What I Learned When I Stopped Training, Renegade Endurance Radio Episode 39
In this episode I chat all about how I used the "non-training" training approach for my most recent triathlon and marathon and how that worked out for me. I also talk about the inspiration behind adopting this method and what other athletes can learn from it.
my non-Training Training Approach
Over the past 6 months I’ve come across several badass endurance athletes who say that they “don’t really train.” Which got me thinking about my own training and shifted the way I structure (or don’t structure it).
Some background on my training is that I tend struggle with consistency. I don’t tolerate most training schedules. This sounds like I’m making it up, but I truly do better with a LOT of rest and a not very rigorous training schedule. I tend to do better when I can adjust my workouts to the way that I feel. I once asked my coach at the time if she thought I could train for a race with nothing but rest days.
It sounds ridiculous but every time I’ve ever tried to stick to a training plan, I end up doing far fewer of the workouts than one might consider the minimum. So the idea of “not really training” was intriguing to me.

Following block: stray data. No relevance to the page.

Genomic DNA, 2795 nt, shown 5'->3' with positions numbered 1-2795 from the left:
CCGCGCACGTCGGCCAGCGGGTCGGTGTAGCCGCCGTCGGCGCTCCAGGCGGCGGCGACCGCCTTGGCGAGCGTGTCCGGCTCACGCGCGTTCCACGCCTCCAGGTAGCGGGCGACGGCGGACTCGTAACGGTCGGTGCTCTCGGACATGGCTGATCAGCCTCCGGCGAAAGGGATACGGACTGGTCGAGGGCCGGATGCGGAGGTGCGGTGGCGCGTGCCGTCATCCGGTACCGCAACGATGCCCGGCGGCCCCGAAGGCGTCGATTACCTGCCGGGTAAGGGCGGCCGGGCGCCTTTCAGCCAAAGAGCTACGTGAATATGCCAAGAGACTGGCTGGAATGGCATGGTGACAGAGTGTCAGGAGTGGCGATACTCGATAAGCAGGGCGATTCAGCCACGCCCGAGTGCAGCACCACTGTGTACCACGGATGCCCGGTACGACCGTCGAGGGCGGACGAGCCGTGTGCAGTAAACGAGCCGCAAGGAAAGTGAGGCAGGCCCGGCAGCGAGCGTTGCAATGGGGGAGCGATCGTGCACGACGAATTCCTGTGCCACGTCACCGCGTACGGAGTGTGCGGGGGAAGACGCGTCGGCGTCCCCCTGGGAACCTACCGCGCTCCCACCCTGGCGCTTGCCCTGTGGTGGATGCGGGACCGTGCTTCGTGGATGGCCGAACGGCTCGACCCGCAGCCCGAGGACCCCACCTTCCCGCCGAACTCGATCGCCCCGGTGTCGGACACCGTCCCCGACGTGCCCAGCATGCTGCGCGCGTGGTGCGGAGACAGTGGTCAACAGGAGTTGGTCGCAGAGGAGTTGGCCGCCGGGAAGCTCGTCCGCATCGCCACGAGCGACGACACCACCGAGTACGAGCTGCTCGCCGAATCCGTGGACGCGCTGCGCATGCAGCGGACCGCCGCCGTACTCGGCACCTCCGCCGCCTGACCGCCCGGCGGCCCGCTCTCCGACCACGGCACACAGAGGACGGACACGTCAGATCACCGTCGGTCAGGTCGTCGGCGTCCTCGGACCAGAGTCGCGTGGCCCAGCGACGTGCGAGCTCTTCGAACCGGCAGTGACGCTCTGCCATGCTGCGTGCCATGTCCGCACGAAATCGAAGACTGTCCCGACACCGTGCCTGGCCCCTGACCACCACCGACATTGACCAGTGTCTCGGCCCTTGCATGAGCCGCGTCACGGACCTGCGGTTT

When I say not really training, I don’t mean not doing anything and just sitting on the couch instead of training (though that is definitely what I meant when I asked if I could just train with rest days). What I mean is not having a structured workout plan that involves specific workouts on specific days. I mean shifting to something where the intention is to move your body in some what, but rarely with a specific time, distance, or pace goal.
The two athletes who I idolize who take this approach are Rory Bosio who is an incredibly talented and accomplished ultra runner, and Kilian Jornet who is an endurance athlete who holds the fastest known time for ascending Mt. Everest, but even more impressively he did it twice in five days...among other impressive and fast endurance feats.